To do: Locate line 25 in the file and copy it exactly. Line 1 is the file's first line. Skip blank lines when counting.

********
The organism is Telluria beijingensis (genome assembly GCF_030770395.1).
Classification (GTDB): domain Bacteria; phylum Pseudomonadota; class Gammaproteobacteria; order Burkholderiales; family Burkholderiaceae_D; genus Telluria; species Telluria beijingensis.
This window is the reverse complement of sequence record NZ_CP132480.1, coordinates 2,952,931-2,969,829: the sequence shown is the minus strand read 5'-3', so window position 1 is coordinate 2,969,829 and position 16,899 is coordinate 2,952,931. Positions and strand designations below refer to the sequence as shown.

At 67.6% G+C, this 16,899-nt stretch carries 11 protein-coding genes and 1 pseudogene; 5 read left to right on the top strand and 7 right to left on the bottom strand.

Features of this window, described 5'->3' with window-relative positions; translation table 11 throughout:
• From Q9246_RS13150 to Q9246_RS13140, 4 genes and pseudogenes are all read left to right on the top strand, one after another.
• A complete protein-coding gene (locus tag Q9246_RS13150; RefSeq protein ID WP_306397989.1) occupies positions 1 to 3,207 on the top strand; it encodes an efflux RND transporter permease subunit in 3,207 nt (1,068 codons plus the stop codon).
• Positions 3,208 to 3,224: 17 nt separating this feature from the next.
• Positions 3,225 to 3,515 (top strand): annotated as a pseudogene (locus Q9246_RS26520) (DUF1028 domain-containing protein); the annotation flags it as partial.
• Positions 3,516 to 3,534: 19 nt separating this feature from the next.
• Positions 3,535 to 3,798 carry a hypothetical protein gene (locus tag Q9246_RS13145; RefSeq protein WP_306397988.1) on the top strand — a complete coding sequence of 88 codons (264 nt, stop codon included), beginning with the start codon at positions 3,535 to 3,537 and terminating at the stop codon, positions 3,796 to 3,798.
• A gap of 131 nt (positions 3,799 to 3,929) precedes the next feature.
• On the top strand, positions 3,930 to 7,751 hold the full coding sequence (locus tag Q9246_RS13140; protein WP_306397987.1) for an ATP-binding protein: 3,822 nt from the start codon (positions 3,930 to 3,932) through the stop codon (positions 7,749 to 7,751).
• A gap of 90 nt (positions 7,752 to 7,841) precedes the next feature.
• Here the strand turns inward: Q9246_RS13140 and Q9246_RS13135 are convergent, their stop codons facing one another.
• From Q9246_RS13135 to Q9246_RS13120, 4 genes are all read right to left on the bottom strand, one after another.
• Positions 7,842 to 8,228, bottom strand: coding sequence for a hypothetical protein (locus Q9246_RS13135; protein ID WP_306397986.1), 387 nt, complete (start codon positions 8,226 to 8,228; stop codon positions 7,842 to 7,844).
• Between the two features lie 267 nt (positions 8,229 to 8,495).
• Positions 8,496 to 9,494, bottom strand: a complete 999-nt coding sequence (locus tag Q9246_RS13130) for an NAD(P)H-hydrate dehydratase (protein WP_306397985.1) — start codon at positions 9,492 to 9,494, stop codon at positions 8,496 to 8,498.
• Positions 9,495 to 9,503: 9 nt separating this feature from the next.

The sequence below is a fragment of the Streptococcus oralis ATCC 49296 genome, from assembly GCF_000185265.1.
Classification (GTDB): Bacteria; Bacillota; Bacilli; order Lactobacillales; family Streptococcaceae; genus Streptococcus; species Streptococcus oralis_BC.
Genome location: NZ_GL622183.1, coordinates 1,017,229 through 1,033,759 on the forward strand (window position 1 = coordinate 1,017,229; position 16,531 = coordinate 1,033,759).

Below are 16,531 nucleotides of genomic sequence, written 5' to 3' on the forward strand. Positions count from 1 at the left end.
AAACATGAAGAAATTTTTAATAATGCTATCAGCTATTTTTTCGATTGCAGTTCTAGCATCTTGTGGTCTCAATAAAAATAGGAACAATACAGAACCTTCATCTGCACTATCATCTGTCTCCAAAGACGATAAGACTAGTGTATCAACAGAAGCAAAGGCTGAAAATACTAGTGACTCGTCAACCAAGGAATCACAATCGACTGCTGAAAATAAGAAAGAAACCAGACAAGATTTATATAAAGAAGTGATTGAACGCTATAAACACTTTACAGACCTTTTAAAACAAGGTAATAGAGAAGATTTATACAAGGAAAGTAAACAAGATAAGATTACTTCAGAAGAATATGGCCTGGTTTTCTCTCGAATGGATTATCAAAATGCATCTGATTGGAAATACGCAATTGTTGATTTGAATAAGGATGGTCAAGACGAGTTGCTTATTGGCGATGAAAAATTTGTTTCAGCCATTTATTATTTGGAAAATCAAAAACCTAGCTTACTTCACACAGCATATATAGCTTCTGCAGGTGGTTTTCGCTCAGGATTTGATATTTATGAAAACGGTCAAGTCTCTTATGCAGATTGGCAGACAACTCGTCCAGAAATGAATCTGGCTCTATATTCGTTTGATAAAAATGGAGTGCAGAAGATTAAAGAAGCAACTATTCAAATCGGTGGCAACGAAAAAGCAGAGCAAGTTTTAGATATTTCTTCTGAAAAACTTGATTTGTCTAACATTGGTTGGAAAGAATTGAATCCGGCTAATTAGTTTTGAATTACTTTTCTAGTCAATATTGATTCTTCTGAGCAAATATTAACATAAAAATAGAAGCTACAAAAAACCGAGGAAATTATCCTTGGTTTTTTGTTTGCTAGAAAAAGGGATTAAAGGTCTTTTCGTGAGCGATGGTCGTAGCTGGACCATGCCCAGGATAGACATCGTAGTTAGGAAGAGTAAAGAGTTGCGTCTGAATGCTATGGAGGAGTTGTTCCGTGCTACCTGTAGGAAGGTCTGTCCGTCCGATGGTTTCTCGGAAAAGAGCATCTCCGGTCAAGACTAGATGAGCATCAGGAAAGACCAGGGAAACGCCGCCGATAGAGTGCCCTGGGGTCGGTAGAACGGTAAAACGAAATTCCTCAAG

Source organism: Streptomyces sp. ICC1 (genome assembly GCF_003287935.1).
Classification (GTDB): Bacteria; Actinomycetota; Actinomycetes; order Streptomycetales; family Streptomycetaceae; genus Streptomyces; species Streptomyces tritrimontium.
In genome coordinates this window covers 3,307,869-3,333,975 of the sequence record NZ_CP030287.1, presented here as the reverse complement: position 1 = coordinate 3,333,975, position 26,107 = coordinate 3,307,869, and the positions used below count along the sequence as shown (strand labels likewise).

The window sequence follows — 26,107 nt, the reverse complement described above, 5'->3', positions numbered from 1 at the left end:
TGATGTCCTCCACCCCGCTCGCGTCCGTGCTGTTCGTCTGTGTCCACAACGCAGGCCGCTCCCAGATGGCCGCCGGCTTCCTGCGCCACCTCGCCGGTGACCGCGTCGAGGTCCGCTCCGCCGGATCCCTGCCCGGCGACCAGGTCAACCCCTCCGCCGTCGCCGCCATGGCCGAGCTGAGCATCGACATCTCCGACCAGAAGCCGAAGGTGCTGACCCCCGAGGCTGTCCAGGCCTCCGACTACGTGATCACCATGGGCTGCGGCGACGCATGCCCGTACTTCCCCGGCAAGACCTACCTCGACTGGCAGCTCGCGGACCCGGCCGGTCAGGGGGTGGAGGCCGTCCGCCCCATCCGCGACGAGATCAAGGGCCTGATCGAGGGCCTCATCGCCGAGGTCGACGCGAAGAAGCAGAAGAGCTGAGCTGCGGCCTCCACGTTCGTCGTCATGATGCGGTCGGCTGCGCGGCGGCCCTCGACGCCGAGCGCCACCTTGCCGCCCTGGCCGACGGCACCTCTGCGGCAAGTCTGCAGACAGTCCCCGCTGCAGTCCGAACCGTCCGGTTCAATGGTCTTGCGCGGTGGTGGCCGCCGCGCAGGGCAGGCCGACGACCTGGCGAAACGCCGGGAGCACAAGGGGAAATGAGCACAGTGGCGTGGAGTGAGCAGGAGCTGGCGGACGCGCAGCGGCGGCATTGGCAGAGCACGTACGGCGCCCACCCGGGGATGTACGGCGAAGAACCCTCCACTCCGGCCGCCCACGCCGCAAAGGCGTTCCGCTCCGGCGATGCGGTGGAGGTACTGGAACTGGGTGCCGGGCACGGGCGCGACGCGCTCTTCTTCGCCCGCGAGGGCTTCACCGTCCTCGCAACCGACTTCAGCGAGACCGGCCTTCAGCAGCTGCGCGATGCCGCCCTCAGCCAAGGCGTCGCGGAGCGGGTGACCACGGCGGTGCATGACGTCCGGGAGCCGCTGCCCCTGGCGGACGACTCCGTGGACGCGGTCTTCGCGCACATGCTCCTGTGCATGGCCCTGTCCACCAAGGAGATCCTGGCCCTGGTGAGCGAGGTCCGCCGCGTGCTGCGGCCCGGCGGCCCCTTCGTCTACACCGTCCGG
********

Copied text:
AAACATGAAGAAATTTTTAATAATGCTATCAGCTATTTTTTCGATTGCAGTTCTAGCATCTTGTGGTCTCAATAAAAATAGGAACAATACAGAACCTTCATCTGCACTATCATCTGTCTCCAAAGACGATAAGACTAGTGTATCAACAGAAGCAAAGGCTGAAAATACTAGTGACTCGTCAACCAAGGAATCACAATCGACTGCTGAAAATAAGAAAGAAACCAGACAAGATTTATATAAAGAAGTGATTGAACGCTATAAACACTTTACAGACCTTTTAAAACAAGGTAATAGAGAAGATTTATACAAGGAAAGTAAACAAGATAAGATTACTTCAGAAGAATATGGCCTGGTTTTCTCTCGAATGGATTATCAAAATGCATCTGATTGGAAATACGCAATTGTTGATTTGAATAAGGATGGTCAAGACGAGTTGCTTATTGGCGATGAAAAATTTGTTTCAGCCATTTATTATTTGGAAAATCAAAAACCTAGCTTACTTCACACAGCATATATAGCTTCTGCAGGTGGTTTTCGCTCAGGATTTGATATTTATGAAAACGGTCAAGTCTCTTATGCAGATTGGCAGACAACTCGTCCAGAAATGAATCTGGCTCTATATTCGTTTGATAAAAATGGAGTGCAGAAGATTAAAGAAGCAACTATTCAAATCGGTGGCAACGAAAAAGCAGAGCAAGTTTTAGATATTTCTTCTGAAAAACTTGATTTGTCTAACATTGGTTGGAAAGAATTGAATCCGGCTAATTAGTTTTGAATTACTTTTCTAGTCAATATTGATTCTTCTGAGCAAATATTAACATAAAAATAGAAGCTACAAAAAACCGAGGAAATTATCCTTGGTTTTTTGTTTGCTAGAAAAAGGGATTAAAGGTCTTTTCGTGAGCGATGGTCGTAGCTGGACCATGCCCAGGATAGACATCGTAGTTAGGAAGAGTAAAGAGTTGCGTCTGAATGCTATGGAGGAGTTGTTCCGTGCTACCTGTAGGAAGGTCTGTCCGTCCGATGGTTTCTCGGAAAAGAGCATCTCCGGTCAAGACTAGATGAGCATCAGGAAAGACCAGGGAAACGCCGCCGATAGAGTGCCCTGGGGTCGGTAGAACGGTAAAACGAAATTCCTCAAG